# Intro toÂ rates

Common Core Math:
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## Video transcript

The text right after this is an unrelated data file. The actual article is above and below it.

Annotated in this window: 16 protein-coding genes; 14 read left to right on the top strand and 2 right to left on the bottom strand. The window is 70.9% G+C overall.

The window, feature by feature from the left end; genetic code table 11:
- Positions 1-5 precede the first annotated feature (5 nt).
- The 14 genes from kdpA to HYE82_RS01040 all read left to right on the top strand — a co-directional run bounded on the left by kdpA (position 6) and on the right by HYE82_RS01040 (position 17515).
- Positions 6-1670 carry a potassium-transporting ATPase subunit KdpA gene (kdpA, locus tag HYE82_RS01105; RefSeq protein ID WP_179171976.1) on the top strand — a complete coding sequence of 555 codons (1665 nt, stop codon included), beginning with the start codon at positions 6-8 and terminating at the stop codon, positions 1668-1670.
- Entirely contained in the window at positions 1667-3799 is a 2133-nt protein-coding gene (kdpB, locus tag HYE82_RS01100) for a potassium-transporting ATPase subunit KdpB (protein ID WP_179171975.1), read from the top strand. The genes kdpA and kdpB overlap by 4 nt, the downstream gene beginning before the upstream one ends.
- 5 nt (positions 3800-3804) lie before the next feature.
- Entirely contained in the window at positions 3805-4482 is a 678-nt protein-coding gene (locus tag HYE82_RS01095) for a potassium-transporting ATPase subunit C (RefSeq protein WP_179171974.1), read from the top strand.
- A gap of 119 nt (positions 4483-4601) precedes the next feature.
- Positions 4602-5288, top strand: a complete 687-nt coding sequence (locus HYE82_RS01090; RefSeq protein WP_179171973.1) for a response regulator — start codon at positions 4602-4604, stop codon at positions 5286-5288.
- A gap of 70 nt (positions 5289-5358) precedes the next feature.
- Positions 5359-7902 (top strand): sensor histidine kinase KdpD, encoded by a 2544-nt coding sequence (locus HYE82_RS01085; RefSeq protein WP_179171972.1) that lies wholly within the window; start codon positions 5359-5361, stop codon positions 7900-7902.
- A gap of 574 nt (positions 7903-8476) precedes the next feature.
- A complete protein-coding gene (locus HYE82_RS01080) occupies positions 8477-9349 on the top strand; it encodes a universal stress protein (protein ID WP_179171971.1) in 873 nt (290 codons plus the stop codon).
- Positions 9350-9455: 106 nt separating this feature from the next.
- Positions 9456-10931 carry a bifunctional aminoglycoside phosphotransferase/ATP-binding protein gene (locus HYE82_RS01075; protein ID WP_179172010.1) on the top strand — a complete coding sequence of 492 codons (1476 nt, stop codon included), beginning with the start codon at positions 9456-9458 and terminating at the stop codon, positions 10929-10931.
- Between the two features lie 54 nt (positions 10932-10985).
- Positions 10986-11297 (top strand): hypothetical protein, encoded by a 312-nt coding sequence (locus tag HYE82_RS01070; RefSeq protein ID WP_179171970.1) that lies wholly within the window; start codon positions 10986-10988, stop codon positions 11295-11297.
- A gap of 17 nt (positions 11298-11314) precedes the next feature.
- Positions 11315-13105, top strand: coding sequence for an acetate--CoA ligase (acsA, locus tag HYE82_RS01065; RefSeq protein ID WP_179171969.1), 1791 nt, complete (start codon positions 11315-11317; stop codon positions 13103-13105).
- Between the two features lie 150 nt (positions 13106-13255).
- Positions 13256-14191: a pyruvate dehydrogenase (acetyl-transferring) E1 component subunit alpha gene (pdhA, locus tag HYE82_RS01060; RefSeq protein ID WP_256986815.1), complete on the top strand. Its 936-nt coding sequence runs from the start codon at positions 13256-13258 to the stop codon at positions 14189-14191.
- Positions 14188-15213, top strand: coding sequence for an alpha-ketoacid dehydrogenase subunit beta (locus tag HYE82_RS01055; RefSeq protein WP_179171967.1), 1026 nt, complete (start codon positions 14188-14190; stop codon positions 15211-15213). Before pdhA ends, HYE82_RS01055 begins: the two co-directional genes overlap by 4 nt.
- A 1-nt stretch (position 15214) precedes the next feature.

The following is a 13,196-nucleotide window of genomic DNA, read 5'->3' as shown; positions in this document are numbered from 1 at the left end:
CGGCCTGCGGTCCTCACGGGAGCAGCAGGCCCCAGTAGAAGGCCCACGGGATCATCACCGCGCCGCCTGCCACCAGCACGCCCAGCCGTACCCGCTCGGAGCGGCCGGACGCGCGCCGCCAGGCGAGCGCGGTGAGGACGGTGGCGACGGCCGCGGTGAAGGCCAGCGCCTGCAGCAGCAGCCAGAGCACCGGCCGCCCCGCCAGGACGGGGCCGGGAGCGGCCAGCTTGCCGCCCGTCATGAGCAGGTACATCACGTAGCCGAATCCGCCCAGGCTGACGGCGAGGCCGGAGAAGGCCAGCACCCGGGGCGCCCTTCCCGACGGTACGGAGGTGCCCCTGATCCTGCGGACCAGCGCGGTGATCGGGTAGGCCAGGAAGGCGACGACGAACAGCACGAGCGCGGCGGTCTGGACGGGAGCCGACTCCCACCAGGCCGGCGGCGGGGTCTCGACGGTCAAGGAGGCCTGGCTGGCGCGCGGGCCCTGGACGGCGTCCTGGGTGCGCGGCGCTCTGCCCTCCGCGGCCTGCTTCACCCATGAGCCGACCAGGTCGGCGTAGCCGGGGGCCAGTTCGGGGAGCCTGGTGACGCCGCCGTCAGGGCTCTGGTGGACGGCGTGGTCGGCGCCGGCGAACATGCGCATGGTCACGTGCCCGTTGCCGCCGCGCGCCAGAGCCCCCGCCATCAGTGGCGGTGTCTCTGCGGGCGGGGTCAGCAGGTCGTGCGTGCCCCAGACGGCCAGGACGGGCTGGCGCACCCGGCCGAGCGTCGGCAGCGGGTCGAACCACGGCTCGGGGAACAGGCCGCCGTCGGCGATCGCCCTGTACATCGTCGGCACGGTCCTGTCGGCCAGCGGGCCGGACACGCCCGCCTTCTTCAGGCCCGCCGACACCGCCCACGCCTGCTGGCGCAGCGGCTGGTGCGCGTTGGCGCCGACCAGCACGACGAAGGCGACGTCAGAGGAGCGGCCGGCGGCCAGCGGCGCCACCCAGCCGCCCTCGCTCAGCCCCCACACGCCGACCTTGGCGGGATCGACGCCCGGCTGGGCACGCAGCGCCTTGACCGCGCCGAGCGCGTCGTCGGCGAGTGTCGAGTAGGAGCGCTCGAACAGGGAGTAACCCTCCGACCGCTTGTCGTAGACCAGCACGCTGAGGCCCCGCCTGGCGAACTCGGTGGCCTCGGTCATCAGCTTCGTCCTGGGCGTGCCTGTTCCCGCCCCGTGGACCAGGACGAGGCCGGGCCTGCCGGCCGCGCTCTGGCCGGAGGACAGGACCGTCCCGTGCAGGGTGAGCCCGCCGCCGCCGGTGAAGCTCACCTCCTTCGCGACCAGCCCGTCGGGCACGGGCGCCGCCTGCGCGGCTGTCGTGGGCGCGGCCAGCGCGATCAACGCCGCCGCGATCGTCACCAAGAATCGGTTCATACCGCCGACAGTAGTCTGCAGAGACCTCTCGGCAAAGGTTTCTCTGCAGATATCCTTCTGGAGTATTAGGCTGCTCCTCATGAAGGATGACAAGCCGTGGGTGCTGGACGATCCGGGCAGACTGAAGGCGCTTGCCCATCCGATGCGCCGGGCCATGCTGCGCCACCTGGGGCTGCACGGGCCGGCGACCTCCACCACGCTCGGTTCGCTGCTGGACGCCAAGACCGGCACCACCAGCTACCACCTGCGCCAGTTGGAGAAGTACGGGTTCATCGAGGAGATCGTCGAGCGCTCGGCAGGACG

- [Voiceover] What I want to explore in this video is the notion of a "rate." So, let's look at some examples of rates that you've probably encountered in your everyday life. So, if you're driving in your car down the road, and you're looking at the speedometer, you might see that it says that you are going 35 M-P-H, where the M-P-H stands for 35 miles per, per hour. Well, what's that saying? That's saying, well, every hour, how many miles are you going if you were to stay at that current rate. So, it could be a measure of speed. How much distance are you covering per unit time? And, most typically, when people talk about rates, that's what they're talking about. They're talking about how much of something that is happening per unit time. And, it doesn't have to be even distance per unit time, you might have a, you might have your hourly rate for someone who is doing some type of a job. They might say that they're making, they're making $10, so they're making$10. And, actually, let me write the dollars out so the units become a little bit more obvious, 10 dollars, dollars per hour, dollars per, dollars per hour. And so, once again, this is how much money. It's not talking about distance anymore. How much money is being earned per unit time? And, so, even though rates are often associated with how much something is happening per some unit time, and it could be miles per hour, or it could be meters per second, or, in this case, it could be a wage, it could be dollars per hour. Rates don't have to be just in those terms. In fact, you might say, "All right, "I have a dessert that I really enjoy, "but I'm very conscientious "about, about the number of calories that I consume." And, you might, you might see something like, there are 200 calories, calories per serving, per serving. And, so, this is telling us the number of calories per a serving. And they'll tell us what a serving is. A serving might be a cup or eight ounces or whatever else. And, so, I could say, "Okay, look, if I have two servings, "then I'm gonna have 400 calories. "Same way, if I work two hours, I'm gonna have 20 dollars. "If I, or if I go two hours, "I'm gonna go 70 miles." So, rates give you a sense. It's like, how fast is something happening? Or how much of one thing is happening for every time something else happens? Now, I can write rates so they look an awful lot like a ratio. And, these words are, actually, very related, 'cause you see that even how they're written. R-A-T, R-A-T. Their roots are coming from the exact same idea. In fact, this rate over here, 35 miles per hour, it could come from, "Hey, I just, I just went 35 miles in one hour, "what's the ratio?" So, the ratio of miles to hours. And, then, you could say, "Well, I went 35, "the ratio miles to hours "was 35 to one." Or it could have been, maybe it was 70 to two or something like that. But, that could have been reduced to 35 to one. So, as a ratio, you would typically see it written like this... Or maybe see it written like, see it written like this... And, sometimes, you might even see it written like this, 35 miles to one hour. But, now it's starting to resemble more of the special case of a ratio, which we call a "rate." Because, this is the same thing as 35. Instead of writing it out "miles per hour," you'll often see it written like this, miles per, miles per hour. So, these are very, very related ideas. If you find the ratio between calories and servings, well, then, you're going to be able to write, you're going to be able to express it as a rate and vice versa. Now, why do we care about rates? Well, especially if we're thinking about things like speed, without rates, it would be hard to quantify how fast things are happening. Otherwise, we'd be in a world where we're saying, "Hey, I'm faster than you," or "She's faster than me." But we wouldn't be able to quantify exactly how fast they are. But with rates, we can say, "Hey, that person ran "a hundred meters in 10 seconds, "they run 10 meters per second." We can quantify exactly how fast that thing is happening, the rate at which it is happening. Here, instead of saying, "Hey, a cup of that "is gonna give you, is gonna give you more energy, or, maybe, contribute more to your weight than a cup of that, and making these relative comparisons, here, you can actually, you can actually quantify things. And when we study rate, we're gonna study rate a lot in mathematics. It's gonna be essential in algebra when we look at the rate of change of a line, how far it moves in the vertical direction relative to the horizontal direction. We're gonna call that "slope". And you can even imagine the slope of a hill as how fast is it climbing for as much as you move forward. But we're also gonna study rates in detail when we go to calculus. In fact, the whole basis of differential calculus, that you might see later in high school and early college, is all about measuring instantaneous rate. How fast is something going right now? So, rates are really, really interesting, really, really important. And, I would guess that, if you just look around your life, even over the next few hours, you're going to encounter many, many, many rates.